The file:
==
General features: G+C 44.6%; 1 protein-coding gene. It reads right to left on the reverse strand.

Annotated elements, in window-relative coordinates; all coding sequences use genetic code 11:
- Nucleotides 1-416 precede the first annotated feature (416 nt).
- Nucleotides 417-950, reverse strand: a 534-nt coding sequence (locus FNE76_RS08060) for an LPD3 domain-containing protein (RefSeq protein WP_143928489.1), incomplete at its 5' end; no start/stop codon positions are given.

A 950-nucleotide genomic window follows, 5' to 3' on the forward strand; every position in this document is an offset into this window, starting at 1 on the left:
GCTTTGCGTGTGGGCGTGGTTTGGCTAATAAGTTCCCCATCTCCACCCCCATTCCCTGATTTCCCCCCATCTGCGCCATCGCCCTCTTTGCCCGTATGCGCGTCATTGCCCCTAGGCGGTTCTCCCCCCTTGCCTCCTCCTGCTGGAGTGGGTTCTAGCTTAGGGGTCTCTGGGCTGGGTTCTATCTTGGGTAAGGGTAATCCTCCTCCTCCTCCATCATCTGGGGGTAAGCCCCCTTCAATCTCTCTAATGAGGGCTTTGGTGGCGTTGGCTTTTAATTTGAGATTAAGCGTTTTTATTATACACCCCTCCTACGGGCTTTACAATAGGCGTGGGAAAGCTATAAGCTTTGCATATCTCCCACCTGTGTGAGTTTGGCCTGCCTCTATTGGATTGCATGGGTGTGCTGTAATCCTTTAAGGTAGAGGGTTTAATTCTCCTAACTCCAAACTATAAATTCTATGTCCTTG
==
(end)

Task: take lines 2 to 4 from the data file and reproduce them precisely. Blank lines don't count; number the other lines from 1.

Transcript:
Annotated elements, in window-relative coordinates; all coding sequences use genetic code 11:
- Nucleotides 1-416 precede the first annotated feature (416 nt).
- Nucleotides 417-950, reverse strand: a 534-nt coding sequence (locus FNE76_RS08060) for an LPD3 domain-containing protein (RefSeq protein WP_143928489.1), incomplete at its 5' end; no start/stop codon positions are given.